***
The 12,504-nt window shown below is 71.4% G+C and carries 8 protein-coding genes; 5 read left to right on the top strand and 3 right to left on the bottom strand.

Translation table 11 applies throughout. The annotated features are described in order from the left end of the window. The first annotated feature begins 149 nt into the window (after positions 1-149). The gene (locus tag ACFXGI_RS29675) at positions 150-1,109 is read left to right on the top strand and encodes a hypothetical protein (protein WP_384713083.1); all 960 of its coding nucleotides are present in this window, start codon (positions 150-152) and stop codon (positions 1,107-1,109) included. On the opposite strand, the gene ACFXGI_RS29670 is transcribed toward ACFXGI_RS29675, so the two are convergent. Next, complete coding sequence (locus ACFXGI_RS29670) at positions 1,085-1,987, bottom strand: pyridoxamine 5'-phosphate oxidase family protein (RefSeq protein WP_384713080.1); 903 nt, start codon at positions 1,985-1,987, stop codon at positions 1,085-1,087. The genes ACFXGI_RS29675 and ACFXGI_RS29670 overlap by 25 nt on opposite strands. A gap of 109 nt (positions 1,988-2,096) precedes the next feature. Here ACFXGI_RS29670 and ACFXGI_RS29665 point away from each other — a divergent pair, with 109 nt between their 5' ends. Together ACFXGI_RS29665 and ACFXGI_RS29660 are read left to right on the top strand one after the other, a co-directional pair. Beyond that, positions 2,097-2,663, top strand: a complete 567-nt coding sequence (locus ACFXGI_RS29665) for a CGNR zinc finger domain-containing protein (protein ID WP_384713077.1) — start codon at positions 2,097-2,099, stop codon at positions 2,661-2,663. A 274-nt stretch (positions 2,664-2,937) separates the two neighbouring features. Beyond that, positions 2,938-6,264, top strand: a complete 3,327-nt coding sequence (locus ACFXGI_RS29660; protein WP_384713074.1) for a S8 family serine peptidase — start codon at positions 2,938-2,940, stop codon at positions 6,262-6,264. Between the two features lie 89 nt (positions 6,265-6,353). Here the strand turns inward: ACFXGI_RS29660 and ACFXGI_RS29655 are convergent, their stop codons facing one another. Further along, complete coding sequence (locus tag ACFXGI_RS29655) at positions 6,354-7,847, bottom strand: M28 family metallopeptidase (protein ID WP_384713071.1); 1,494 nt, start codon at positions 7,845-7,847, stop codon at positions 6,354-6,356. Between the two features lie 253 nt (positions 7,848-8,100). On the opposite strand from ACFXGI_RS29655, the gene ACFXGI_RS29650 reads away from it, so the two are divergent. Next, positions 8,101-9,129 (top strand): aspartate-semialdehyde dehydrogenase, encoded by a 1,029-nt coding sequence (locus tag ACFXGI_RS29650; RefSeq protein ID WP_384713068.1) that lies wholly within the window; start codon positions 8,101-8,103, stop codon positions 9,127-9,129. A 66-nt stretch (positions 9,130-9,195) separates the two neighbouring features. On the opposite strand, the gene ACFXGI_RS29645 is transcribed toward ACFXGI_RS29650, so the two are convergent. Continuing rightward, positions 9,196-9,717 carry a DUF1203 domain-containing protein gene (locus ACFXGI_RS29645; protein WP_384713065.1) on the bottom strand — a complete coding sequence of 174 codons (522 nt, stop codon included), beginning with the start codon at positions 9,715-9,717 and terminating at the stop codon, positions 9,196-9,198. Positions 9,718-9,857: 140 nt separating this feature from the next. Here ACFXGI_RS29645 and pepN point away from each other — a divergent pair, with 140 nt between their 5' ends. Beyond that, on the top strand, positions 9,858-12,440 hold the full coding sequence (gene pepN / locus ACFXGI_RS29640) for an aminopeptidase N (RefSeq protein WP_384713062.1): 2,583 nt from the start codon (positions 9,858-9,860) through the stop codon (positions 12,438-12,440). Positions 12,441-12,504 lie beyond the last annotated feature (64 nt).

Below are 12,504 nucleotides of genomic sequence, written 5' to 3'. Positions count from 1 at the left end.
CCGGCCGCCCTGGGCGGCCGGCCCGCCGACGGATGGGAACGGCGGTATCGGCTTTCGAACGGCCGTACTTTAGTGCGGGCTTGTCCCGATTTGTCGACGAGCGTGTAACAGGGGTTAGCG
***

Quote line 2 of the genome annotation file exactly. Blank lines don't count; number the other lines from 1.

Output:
Translation table 11 applies throughout. The annotated features are described in order from the left end of the window. The first annotated feature begins 149 nt into the window (after positions 1-149). The gene (locus tag ACFXGI_RS29675) at positions 150-1,109 is read left to right on the top strand and encodes a hypothetical protein (protein WP_384713083.1); all 960 of its coding nucleotides are present in this window, start codon (positions 150-152) and stop codon (positions 1,107-1,109) included. On the opposite strand, the gene ACFXGI_RS29670 is transcribed toward ACFXGI_RS29675, so the two are convergent. Next, complete coding sequence (locus ACFXGI_RS29670) at positions 1,085-1,987, bottom strand: pyridoxamine 5'-phosphate oxidase family protein (RefSeq protein WP_384713080.1); 903 nt, start codon at positions 1,985-1,987, stop codon at positions 1,085-1,087. The genes ACFXGI_RS29675 and ACFXGI_RS29670 overlap by 25 nt on opposite strands. A gap of 109 nt (positions 1,988-2,096) precedes the next feature. Here ACFXGI_RS29670 and ACFXGI_RS29665 point away from each other — a divergent pair, with 109 nt between their 5' ends. Together ACFXGI_RS29665 and ACFXGI_RS29660 are read left to right on the top strand one after the other, a co-directional pair. Beyond that, positions 2,097-2,663, top strand: a complete 567-nt coding sequence (locus ACFXGI_RS29665) for a CGNR zinc finger domain-containing protein (protein ID WP_384713077.1) — start codon at positions 2,097-2,099, stop codon at positions 2,661-2,663. A 274-nt stretch (positions 2,664-2,937) separates the two neighbouring features. Beyond that, positions 2,938-6,264, top strand: a complete 3,327-nt coding sequence (locus ACFXGI_RS29660; protein WP_384713074.1) for a S8 family serine peptidase — start codon at positions 2,938-2,940, stop codon at positions 6,262-6,264. Between the two features lie 89 nt (positions 6,265-6,353). Here the strand turns inward: ACFXGI_RS29660 and ACFXGI_RS29655 are convergent, their stop codons facing one another. Further along, complete coding sequence (locus tag ACFXGI_RS29655) at positions 6,354-7,847, bottom strand: M28 family metallopeptidase (protein ID WP_384713071.1); 1,494 nt, start codon at positions 7,845-7,847, stop codon at positions 6,354-6,356. Between the two features lie 253 nt (positions 7,848-8,100). On the opposite strand from ACFXGI_RS29655, the gene ACFXGI_RS29650 reads away from it, so the two are divergent. Next, positions 8,101-9,129 (top strand): aspartate-semialdehyde dehydrogenase, encoded by a 1,029-nt coding sequence (locus tag ACFXGI_RS29650; RefSeq protein ID WP_384713068.1) that lies wholly within the window; start codon positions 8,101-8,103, stop codon positions 9,127-9,129. A 66-nt stretch (positions 9,130-9,195) separates the two neighbouring features. On the opposite strand, the gene ACFXGI_RS29645 is transcribed toward ACFXGI_RS29650, so the two are convergent. Continuing rightward, positions 9,196-9,717 carry a DUF1203 domain-containing protein gene (locus ACFXGI_RS29645; protein WP_384713065.1) on the bottom strand — a complete coding sequence of 174 codons (522 nt, stop codon included), beginning with the start codon at positions 9,715-9,717 and terminating at the stop codon, positions 9,196-9,198. Positions 9,718-9,857: 140 nt separating this feature from the next. Here ACFXGI_RS29645 and pepN point away from each other — a divergent pair, with 140 nt between their 5' ends. Beyond that, on the top strand, positions 9,858-12,440 hold the full coding sequence (gene pepN / locus ACFXGI_RS29640) for an aminopeptidase N (RefSeq protein WP_384713062.1): 2,583 nt from the start codon (positions 9,858-9,860) through the stop codon (positions 12,438-12,440). Positions 12,441-12,504 lie beyond the last annotated feature (64 nt).